„Ma Rainey’s Black Bottom“ is all kinds of badass!
By Riem Higazi
Viola Davis is hardly recognisable as the real-life pioneering musician Gertrude „Ma“ Rainey, a straight-talking and unapologetically confident woman who is at once kind and firm when it comes to reigning in her band. Davis’ Ma is seriously sweaty, her make-up runs, her clothes are ill-fitting and her demeanour suggests she is OVER it. Davis captures Ma Rainey’s real-life tenacity, her sheer force of will, to be recognised and respected for who she is and not what everyone else wants her to be.
Ma Rainey’s determination to be self-styled coupled with her powerful vocals and very personal interpretations of her songs, not to mention her undeniable sex appeal in voice and body, wasn’t exactly what society expected of women, not to mention black women, back in the late 1920s in America.
This very short documentary gives you an idea of what Ma Rainey was up against back then. Based on a 1982 play by August Wilson, directed by renown theater and film veteran George C. Wolfe, and produced by Denzel Washington, „Ma Rainey’s Black Bottom“ is a captivating window to not just race relations in 1920s’ America but a look at the gender and sexuality rules at the time. Rules that Ma Rainey, in all her bawdy, no bullshit glory, broke and remolded.
While the performances all around are fantastic, the part of Levee, the talented and ambitious cornet player in the band backing Ma Rainey, as played by Chadwick Boseman in what would be his final film, definitely stands out.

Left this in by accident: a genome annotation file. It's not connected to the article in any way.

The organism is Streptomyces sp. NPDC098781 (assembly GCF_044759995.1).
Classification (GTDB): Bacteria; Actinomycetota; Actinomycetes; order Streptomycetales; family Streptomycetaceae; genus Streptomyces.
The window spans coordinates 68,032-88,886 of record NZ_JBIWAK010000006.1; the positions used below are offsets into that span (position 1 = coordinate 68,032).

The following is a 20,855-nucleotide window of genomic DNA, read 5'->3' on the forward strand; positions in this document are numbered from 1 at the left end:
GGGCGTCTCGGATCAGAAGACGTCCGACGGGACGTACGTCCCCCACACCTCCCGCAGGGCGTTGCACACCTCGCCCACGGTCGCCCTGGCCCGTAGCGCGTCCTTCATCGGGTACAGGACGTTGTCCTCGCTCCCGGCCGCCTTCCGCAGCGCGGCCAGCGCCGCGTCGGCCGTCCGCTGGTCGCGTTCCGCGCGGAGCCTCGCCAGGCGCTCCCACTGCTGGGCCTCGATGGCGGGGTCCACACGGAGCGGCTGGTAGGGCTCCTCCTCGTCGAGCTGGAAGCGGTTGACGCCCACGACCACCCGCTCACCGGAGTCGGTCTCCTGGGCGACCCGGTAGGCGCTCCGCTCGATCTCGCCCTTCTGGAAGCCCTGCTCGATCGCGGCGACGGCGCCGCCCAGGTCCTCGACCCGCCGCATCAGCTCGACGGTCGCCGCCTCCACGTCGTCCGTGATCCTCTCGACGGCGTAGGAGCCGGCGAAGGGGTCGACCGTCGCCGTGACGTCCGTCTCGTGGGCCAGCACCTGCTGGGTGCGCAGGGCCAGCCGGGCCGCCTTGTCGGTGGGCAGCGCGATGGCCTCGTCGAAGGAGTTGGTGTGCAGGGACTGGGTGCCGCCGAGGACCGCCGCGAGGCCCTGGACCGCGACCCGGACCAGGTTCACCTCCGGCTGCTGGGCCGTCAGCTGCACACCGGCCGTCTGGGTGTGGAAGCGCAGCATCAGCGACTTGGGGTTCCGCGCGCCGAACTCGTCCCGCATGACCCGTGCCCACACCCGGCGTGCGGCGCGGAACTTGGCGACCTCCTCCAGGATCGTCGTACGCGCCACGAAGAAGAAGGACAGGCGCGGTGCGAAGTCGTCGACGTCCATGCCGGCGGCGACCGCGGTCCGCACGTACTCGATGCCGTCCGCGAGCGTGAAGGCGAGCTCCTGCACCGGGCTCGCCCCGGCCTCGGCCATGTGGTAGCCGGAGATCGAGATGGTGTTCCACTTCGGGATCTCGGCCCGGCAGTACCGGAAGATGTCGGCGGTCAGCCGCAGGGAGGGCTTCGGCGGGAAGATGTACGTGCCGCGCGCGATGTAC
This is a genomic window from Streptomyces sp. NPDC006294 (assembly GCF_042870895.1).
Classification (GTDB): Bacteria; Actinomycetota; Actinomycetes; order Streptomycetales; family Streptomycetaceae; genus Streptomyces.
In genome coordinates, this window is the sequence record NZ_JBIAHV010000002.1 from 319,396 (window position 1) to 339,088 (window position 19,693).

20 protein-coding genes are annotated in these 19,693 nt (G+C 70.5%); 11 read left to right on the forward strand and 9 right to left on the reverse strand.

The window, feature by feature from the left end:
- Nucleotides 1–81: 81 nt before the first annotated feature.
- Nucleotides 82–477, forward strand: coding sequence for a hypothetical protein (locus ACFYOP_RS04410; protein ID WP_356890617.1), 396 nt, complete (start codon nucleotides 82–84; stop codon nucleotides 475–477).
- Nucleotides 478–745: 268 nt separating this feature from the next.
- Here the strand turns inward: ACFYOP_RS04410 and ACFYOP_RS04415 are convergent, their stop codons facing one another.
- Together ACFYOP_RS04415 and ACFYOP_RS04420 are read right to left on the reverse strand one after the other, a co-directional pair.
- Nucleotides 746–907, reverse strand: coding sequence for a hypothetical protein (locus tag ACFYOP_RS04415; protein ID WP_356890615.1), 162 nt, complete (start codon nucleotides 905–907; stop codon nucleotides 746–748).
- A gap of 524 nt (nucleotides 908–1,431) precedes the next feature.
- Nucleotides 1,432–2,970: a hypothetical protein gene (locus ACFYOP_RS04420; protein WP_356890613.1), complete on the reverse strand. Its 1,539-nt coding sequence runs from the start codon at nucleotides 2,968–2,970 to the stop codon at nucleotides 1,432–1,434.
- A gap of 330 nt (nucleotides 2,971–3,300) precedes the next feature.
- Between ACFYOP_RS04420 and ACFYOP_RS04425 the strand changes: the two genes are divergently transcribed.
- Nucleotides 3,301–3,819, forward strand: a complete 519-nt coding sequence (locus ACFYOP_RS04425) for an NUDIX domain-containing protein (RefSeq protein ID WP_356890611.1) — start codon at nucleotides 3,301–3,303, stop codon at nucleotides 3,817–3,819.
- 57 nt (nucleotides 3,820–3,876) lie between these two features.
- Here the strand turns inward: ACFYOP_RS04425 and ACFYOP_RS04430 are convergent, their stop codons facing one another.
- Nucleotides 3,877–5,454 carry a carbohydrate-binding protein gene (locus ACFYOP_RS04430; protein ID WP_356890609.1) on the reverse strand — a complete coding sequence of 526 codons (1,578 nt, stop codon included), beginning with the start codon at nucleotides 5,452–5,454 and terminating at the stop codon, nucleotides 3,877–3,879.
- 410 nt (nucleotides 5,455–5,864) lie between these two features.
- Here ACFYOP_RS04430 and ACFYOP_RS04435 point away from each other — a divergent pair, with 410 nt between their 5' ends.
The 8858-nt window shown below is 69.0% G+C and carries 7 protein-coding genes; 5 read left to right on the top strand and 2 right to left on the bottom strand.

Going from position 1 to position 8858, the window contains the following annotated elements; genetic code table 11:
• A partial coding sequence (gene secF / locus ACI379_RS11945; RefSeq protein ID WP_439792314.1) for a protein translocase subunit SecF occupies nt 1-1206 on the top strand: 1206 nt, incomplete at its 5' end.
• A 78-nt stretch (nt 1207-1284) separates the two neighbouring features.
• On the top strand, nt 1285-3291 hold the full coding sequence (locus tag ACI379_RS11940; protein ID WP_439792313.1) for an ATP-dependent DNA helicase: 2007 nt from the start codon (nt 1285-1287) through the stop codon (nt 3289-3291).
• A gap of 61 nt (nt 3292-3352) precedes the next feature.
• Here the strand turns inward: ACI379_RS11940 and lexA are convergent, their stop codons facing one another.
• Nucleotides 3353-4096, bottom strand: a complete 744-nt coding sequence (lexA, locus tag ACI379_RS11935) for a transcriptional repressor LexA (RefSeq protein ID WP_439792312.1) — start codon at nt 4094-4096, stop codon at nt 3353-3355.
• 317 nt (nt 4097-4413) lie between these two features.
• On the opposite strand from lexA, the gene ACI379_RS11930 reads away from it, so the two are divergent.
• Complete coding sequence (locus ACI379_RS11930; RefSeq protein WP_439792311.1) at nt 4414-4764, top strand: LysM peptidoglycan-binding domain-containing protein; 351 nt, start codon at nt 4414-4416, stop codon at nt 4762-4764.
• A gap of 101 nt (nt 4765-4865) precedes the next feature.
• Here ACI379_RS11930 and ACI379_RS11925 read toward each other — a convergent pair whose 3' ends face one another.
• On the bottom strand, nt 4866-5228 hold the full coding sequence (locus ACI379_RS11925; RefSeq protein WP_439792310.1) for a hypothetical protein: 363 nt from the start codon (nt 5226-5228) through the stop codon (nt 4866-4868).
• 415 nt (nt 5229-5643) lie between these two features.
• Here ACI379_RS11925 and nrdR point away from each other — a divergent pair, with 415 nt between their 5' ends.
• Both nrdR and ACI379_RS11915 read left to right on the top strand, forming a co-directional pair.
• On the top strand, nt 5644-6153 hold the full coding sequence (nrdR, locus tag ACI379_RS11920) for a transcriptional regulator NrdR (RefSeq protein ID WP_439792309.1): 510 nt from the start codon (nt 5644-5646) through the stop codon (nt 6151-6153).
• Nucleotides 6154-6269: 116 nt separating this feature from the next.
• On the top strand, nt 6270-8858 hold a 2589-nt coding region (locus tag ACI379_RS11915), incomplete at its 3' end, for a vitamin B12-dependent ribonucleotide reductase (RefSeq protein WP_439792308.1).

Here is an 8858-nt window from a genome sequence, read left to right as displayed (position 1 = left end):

First of all, Boseman actually learned how to play the trumpet for this role and the authenticity of his performance in just the playing-trumpet-scenes are breathtaking---the authenticity he brings to the pivotal role he plays when it comes to the character of Levee---like I wrote above—it’s a LOT but it’s contained and never show-boaty.
Chadwick Boseman passed away while the film was in post-production and his passionate performance may be his best and an Oscar nomination for him and one for Viola Davis seem likely.
I will be honest and say that during the first minutes of the film, whenever Boseman appeared, I did ONLY think of his untimely death and wondered how much padding was going on in his costumes because he really does look much frailer than King T’Challa, Boseman’s forever legendary Black Panther. A few minutes in to the movie though and I became immersed in the story of the film and not the story of its lead male actor.
Aside from the sentimentality of witnessing a beloved actor’s last powerhouse performance and the Oscar buzz, when I was watching the film it occurred to me that the Body Positivity Movement owes a LOT to Ma Rainey.
„Ma Rainey’s Black Bottom“ is beautiful. Its attention to dialogue and costuming detail, the pacing of the film, and of course the performances and oh yeah-the music! It’s not Viola Davis doing the song vocals in the film, it’s former Tina and Ike Turner backup singer Maxayn Lewis and her story that is film-worthy in itself. The man behind the score is Branford Marsalis and this is his account of how he pulled the music together (achtung—Alanis Morrisette and Nick Cave mentions!).
One more thing about Ma Rainey, the person and the film—she was bisexual and she wasn’t shy about it... this is touched on slightly in the movie. After seeing the film, I went into a little Ma Rainey research frenzy and this made me think, wow. Ma Rainey really was waaaaaay ahead of her time and the film depicting her may refer to her famous Black Bottom song but what it taught me was how badass she was.
Publiziert am 21.12.2020